The first case of the Zika virus in Brazil was reported in May 2015, and by October the world was shocked by photos of infants born with abnormally small heads that subsequently began circulating in newspapers and on the internet. The infants' mothers had contracted Zika, which is especially dangerous for pregnant women because it results in birth defects in babies, like the microcephaly that caused the undersized heads as well as brain damage. Although the scourge was so devastating that women were asked to delay getting pregnant there, not to mention hyper-contagious (it's usually transmitted by a simple mosquito bite), the epidemic still felt far away for many Americans. More recently, though, the virus has affected Americans in the United States, prompting major concern that there could be an outbreak here as well. According to The New York Times, the World Health Organization confirmed on Friday that there are 279 cases of confirmed or suspected Zika virus in pregnant women in the United States and its territories, but did they catch it locally here in the United States?
Experts currently emphatically discourage women who are pregnant or who may become pregnant from traveling to infected countries, which include more than 30 countries mostly located in the Americas and South Pacific.
While a pledge not to travel to countries like Nicaragua, Colombia, and Venezuela is certainly a smart one right now, the Zika-carrying mosquito, Aedes aegypti, has been identified in a number of states in the continental United States. Florida, Georgia, South Carolina, Alabama, and Louisiana are all home to high-risk cities, according to the National Center for Atmospheric Research (NCAR), and other states have moderate or low risks as well.
Despite the presence of the Aedes aegypti here, there have been no reported cases of Zika being transmitted via mosquito within the 50 states. The Times reported that a "relatively small number" of the infections resulted from a woman having sex with an infected person, which is a less common (but still notable) way for the virus to spread.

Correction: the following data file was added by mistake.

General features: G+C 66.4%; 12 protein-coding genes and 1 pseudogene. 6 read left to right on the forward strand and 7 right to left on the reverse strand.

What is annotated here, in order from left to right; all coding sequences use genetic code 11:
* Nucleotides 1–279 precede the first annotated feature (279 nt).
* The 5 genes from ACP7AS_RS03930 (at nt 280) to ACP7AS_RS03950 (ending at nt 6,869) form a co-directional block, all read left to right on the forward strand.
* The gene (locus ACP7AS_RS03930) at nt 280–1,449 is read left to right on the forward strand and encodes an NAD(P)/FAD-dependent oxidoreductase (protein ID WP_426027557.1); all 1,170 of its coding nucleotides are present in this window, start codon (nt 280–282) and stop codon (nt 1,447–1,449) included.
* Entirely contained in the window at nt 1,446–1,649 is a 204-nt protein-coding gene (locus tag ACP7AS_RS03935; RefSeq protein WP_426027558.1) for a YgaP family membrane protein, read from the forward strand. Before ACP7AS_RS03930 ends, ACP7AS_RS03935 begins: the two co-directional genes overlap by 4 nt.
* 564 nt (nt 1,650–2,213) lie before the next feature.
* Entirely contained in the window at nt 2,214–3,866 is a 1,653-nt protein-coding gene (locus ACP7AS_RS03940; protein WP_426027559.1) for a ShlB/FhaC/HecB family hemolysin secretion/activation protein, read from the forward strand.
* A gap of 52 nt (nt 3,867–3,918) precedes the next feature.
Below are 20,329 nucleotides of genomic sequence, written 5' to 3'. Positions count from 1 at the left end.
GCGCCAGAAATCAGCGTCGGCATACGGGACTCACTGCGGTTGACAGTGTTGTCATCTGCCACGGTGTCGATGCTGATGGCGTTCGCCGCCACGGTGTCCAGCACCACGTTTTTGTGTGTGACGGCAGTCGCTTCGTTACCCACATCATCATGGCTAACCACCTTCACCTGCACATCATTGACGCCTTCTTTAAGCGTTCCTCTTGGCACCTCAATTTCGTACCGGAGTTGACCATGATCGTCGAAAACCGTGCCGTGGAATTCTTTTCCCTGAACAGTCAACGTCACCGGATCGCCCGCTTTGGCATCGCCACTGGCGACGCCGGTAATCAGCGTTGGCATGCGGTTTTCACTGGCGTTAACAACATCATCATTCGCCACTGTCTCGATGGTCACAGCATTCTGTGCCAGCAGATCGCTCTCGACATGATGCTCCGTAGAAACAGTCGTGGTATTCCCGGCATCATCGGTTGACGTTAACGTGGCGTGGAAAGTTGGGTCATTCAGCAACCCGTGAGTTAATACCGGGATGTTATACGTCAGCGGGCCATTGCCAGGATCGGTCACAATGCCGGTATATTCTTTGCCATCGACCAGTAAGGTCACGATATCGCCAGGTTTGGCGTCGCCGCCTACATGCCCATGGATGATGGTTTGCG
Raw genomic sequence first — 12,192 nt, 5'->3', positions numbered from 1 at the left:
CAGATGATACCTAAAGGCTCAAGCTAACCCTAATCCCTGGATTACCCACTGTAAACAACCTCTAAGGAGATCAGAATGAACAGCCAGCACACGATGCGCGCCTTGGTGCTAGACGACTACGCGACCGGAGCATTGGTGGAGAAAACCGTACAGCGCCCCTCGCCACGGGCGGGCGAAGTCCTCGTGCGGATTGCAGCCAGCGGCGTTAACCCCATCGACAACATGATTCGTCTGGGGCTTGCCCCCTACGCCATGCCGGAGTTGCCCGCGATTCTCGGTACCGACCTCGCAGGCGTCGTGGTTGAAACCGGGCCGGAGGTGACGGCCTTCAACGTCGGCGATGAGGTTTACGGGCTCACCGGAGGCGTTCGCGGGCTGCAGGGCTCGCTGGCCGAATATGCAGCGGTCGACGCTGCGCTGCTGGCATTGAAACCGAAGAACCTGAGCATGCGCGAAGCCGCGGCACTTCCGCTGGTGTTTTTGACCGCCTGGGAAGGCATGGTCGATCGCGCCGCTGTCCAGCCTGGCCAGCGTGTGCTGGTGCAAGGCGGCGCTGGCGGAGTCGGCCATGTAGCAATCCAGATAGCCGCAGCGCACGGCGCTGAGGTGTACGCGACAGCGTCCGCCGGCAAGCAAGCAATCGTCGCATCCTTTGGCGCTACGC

According to numbers from the Centers for Disease Control and Prevention last updated May 18, there have been 544 instances of Zika virus reported in the United States so far. The good news for worried pregnant women is that none of those were acquired within the United States from mosquitoes. Ten of them, however, were sexually transmitted, so women should be careful, vigilant, and sure to use protection if having sex with someone who has traveled or lived in any of the infected countries.
Adults who contract Zika often experience either no symptoms or relatively mild ones, like fevers and rashes, athough it's believed to be linked to neurological disorders as well. There is no vaccination or cure, which means that it is imperative that people take precautions like wearing long sleeves and pants, using insect repellant, and sleeping under mosquito nets.
The news that some pregnant women in the U.S. are dealing with the effects of Zika (and the stress of waiting until the baby is born to find out exactly how he or she is affected), came just a day after the U.S. Senate voted to allocate $1.1 billion to fight the virus. President Obama has been imploring Congress to vote to grant the necessary funds (he wants $1.9 billion), and the bill still needs to pass in the House before the funding can be enacted.
CDC officials have committed to updating the number of infected pregnant women in the United States each Thursday, so patterns may soon begin go to emerge. In the meantime, the weather is getting warmer as summer approaches, making it all the more important for pregnant women, and those who may become pregnant, to protect themselves from mosquitoes. It's not yet clear how likely it is that a woman who is exposed to the virus will catch it, or, if she does, what the chances are of her passing it to her fetus. In addition to microcephaly, Zika in babies has been linked with eye defects, hearing loss, and impaired growth, so an abundance of caution is in order.